Clinton’s plan on her website states that her proposal will “ensure no student has to borrow to pay for tuition, books or fees to attend a four-year public college in their state. Enable Americans with existing student loan debt to refinance at current rates. Hold colleges and universities accountable for controlling costs and making tuition affordable.” Instead of eliminating all tuition at public universities and colleges, she wants to make sure that no student has to go into debt, but that requires a family contribution. She also is calling for an increase in public support for private universities and colleges, especially historically black colleges and universities.
Some of the more troubling aspects of her plan are a push for high-quality online education and increasing tax cuts for higher education, which mainly serve upper-class and upper-middle-class families. Clinton also wants to penalize colleges and universities when their students do not graduate or cannot repay their loans. This policy is a conservative idea that has been promoted by President Obama and Hillary Clinton. Unlike Sanders, Clinton says nothing about increasing the number of tenure-track faculty, improving the compensation and development of non-tenure-track faculty, reducing administrative costs, or controlling the costs of noninstructional expenditures.
The devil is clearly in the details of these proposals, but few people appear to know what these details entail.
Robert Samuels is president of UC-AFT and teaches writing at the University of California at Santa Barbara.
The National Collegiate Athletic Association's Division III Committee on Infractions placed Kalamazoo College on three years' probation Tuesday for violating rules that prohibit Division III colleges from awarding financial aid based on athletic ability. Division III colleges are allowed to weigh athletic considerations in deciding whom to admit, but the rules adopted by the division's members bar them from taking such factors into account when packaging financial aid.
In a joint process through the NCAA's summary disposition process, the Division III infractions panel found that Kalamazoo had for at least five years used ratings that considered athletics participation in determining aid for prospective students, which meant that 567 students received aid packages based on their athletic skill or participation. In addition, the head baseball coach told dozens of players in email messages that "the college’s admissions office would increase merit-based financial aid upon his written recommendation," which the NCAA panel determined could be interpreted as a written offer of aid.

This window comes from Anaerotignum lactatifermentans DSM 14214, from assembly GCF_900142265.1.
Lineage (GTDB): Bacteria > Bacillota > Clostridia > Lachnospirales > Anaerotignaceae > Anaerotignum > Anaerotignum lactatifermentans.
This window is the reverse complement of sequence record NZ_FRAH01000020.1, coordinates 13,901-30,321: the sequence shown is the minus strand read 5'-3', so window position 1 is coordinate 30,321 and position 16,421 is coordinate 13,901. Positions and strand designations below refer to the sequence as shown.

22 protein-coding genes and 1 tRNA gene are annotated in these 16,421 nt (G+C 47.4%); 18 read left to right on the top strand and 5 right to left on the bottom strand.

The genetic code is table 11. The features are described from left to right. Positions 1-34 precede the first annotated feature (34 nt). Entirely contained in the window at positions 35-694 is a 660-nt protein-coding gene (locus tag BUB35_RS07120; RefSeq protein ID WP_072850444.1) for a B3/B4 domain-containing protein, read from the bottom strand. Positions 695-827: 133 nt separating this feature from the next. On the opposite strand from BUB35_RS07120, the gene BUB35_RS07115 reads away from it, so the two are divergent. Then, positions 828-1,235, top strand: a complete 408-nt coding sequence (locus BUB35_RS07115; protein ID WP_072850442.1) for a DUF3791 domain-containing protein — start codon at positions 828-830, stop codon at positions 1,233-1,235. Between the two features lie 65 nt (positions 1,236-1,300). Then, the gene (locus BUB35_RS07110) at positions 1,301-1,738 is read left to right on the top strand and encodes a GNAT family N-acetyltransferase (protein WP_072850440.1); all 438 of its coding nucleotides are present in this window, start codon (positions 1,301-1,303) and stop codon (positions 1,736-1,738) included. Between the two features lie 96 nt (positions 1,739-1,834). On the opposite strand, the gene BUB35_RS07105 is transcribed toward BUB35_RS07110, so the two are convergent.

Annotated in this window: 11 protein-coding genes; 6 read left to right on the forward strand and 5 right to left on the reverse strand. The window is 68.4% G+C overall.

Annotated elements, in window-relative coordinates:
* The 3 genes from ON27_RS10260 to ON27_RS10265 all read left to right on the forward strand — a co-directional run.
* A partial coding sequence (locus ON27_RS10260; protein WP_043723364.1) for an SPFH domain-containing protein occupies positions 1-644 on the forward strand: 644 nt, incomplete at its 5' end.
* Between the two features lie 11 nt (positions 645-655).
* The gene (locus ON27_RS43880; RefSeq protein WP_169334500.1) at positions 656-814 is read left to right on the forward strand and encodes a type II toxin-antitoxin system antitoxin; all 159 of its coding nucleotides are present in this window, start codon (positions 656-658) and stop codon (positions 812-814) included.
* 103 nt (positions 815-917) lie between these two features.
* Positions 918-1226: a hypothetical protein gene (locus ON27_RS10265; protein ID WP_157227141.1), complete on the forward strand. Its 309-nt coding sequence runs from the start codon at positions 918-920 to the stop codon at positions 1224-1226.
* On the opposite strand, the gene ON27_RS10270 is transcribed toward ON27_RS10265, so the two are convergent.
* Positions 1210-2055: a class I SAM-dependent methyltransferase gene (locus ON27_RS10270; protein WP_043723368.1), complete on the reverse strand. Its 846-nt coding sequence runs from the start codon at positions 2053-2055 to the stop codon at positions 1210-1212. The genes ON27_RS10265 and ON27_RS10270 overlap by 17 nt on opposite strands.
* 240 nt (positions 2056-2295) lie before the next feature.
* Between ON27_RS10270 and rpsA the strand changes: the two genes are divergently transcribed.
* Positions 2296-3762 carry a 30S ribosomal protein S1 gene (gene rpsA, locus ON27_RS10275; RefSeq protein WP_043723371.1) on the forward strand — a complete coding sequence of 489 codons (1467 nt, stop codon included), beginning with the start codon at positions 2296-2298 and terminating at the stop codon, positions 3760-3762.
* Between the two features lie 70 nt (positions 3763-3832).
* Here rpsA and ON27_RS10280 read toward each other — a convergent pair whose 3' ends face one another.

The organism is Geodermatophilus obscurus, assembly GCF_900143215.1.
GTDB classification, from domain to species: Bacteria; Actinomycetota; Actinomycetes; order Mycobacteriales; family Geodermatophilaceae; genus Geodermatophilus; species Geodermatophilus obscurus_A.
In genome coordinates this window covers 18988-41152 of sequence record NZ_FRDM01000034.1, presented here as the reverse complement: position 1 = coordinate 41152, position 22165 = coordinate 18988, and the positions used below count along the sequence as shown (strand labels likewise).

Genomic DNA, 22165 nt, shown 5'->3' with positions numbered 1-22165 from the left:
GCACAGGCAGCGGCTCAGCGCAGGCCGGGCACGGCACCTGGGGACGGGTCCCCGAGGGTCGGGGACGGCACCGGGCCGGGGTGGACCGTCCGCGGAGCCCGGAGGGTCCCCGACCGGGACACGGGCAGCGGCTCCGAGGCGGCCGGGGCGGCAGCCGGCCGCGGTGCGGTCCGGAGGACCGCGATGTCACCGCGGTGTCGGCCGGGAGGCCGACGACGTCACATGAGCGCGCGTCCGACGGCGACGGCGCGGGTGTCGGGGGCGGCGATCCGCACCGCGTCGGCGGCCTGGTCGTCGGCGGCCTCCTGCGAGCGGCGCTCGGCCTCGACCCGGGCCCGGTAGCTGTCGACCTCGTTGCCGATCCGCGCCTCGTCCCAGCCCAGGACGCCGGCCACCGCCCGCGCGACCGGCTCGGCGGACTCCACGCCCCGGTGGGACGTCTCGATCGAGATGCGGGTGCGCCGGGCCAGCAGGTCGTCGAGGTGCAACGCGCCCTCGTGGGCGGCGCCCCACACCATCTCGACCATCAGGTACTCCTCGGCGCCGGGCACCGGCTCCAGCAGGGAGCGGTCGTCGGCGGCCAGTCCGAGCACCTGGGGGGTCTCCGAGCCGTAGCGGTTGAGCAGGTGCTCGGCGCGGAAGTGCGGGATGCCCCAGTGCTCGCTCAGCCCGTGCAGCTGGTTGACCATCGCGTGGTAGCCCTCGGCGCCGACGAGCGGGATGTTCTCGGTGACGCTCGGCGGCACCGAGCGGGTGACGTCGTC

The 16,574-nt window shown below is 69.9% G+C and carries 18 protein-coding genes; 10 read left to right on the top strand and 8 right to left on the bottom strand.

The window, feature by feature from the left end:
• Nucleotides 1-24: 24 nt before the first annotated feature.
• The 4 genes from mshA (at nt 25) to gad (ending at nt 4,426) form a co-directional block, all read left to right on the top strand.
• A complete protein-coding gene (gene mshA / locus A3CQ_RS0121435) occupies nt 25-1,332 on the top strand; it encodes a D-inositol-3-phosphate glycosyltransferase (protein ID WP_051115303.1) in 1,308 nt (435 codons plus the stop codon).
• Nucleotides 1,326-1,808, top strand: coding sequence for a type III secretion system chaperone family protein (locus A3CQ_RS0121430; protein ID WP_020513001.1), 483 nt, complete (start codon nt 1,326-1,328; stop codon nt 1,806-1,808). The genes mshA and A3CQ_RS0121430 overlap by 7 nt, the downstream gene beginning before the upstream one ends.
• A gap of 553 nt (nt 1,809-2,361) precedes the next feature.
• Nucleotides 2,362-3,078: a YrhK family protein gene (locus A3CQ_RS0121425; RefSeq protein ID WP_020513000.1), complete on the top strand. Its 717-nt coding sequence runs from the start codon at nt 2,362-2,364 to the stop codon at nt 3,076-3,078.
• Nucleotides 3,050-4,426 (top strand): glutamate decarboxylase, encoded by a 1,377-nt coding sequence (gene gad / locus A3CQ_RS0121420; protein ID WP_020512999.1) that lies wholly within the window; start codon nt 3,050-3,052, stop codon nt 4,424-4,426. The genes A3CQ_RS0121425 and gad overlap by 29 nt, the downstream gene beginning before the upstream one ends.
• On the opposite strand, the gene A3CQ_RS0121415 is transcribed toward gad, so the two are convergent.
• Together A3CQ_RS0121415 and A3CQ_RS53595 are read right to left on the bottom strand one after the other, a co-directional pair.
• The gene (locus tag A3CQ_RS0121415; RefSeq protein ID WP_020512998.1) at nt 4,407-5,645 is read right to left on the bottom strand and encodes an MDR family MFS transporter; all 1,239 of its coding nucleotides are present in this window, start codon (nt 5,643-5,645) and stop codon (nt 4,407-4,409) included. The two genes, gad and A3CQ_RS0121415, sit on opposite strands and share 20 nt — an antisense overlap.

The NCAA panel imposed a ban on postseason play for any team that still has players who received aid based on sports participation.
When federal aid increases, the goal, of course, is to help students afford their tuition.
But in reality, is that actually how the situation plays out? It’s a question that’s been part of the federal aid debate for decades, and it’s at the heart of a new paper by David Feldman and Richard Archibald, both professors at the College of William and Mary.
They start with an idea called the Bennett Hypothesis: the argument is that increased federal aid leads to higher tuition, because colleges know that their students will get help from the government.
It is true that colleges can “tax” federal aid, the researchers write. That is, they can give out less of their own aid than they would have otherwise, confident that federal subsidies will make up the difference. Over all, this happens rarely -- and almost never at public institutions.
The researchers also found little evidence that federal aid increases drive up list prices, which are often determined by what upper-income families -- who may be unaffected by financial aid -- are willing to pay.
“If the social goal of federal financial aid policy is to make higher education more affordable to many low-income families, there is ample evidence that it does so,” they write, “despite the fact that some of this aid displaces grant aid the institutions might otherwise have given.”